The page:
3. There is an extremely obvious (and dangerous) sexual double standard between boys and girls
While young women are told to guard their purity and that engaging in sexual activity makes them less worthwhile people, boys are encouraged to use sexual conquests to assert their dominance and their behaviors are not focused on nearly as much by parents, religious organizations, or sexual education programs.
If women are taught to remain virginal until marriage and homosexuality is frowned down upon, who exactly are these boys supposed to be having sexual conquests with? Beats me.
4. Sexual repression and rape culture go hand-in-hand
These parents criticize their daughters for participating in safe, monogamous sexual relationships but do not give the same attention and threats to people that threaten their wellbeing. By teaching your daughter that she can't trust you, you're setting her up for trouble down the line.
While this entire situation could be passed off as a harmless joke that got a little out of hand, it's obvious that the problems run deep and can have a lasting effect, especially on the girl at the center of the "joke." Bottom line, trust your kids. Believe that they have the self-respect and the critical thinking skills to make healthy relationship decisions and support them in making them. No guns, threats, or creepy infringement on their privacy necessary.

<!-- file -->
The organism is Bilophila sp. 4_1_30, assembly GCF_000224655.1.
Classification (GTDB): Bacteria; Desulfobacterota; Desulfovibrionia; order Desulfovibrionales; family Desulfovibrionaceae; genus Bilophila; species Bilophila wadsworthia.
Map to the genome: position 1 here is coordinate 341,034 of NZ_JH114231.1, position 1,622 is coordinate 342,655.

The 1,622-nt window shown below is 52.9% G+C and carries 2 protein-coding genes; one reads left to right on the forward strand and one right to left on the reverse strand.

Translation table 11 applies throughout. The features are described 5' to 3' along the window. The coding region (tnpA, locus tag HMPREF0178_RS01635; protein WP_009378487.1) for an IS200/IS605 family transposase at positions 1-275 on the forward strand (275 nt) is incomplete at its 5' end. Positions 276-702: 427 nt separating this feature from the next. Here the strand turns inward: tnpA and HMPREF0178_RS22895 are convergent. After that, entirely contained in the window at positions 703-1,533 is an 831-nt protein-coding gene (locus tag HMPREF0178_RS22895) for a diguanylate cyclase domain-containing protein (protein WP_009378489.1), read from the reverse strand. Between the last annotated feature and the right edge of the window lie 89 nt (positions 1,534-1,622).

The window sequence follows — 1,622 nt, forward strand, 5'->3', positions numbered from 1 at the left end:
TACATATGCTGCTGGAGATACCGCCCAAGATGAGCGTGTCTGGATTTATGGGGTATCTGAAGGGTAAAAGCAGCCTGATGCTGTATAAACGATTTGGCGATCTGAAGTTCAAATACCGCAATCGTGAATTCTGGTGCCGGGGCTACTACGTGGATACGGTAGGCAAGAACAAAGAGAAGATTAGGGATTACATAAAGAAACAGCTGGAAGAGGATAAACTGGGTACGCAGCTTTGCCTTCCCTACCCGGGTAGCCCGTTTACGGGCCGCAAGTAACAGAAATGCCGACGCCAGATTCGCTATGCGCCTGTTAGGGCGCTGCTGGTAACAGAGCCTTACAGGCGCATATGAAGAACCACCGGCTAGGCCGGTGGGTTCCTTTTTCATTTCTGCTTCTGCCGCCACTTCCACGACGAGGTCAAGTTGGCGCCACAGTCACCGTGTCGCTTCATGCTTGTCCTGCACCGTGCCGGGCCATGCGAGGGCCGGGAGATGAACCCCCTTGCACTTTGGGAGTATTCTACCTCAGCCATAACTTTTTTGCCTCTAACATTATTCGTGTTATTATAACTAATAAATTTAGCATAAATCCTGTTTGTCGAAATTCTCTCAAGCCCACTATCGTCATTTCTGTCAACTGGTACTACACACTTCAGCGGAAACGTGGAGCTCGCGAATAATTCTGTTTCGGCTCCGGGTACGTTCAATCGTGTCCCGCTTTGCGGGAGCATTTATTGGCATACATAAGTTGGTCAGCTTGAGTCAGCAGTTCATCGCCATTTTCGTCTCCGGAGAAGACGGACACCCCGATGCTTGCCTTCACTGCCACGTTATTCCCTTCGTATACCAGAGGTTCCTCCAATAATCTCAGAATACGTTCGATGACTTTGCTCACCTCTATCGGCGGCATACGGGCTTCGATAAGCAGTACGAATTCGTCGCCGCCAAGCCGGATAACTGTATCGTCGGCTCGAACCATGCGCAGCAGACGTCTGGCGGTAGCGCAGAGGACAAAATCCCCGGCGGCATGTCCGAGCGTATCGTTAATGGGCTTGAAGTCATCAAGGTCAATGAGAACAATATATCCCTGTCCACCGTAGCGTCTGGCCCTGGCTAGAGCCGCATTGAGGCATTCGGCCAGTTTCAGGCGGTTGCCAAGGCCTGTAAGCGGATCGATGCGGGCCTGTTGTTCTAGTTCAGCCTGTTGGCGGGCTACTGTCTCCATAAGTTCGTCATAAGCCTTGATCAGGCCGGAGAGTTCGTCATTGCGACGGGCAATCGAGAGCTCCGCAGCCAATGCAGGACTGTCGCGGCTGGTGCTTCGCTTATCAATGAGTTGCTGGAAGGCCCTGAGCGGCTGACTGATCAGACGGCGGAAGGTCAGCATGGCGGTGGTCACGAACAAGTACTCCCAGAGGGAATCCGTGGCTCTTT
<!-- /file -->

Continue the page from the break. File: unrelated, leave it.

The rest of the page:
To my friends from back home,
College has spread us all over the country. You find us as close as Connecticut or as far as Ohio. The realization of how far we would be from each other hit me as I was hugging you and saying my final goodbyes. What would I do without the girls I drove to the diner with at 12:30 am? How would I survive without driving to the same house for the fourth time in one day? Don't even get me started on how nervous I was about letting go of our Bachelor gossiping.
But does distance really matter when the friendship with you girls is so strong?
Thank you for being the people I call when I feel like I messed up.
Whether I'm crying or laughing you answer the phone always excited just to hear my voice. You tell me how you were just thinking of me that day, and little do you know how hard that makes me smile.
Thank you for making sure to keep up with my busy life.
Let's me honest. I am a busy woman with a lot of things to do, people to meet, and classes to fulfill. No matter how long we go without talking you always ask me how I am, what I have been up to, and if theres any new men in my life (okay, usually there aren't). You somehow always remember the little things, and I never know how.
Thank you for hugging me tight when I come back home.
It always feels like I never left. I come home and we are immediately back into the swing of things. All those little things I was worried about losing, are restored and I am the happiest when I am with you.
The girl who was scared of losing you.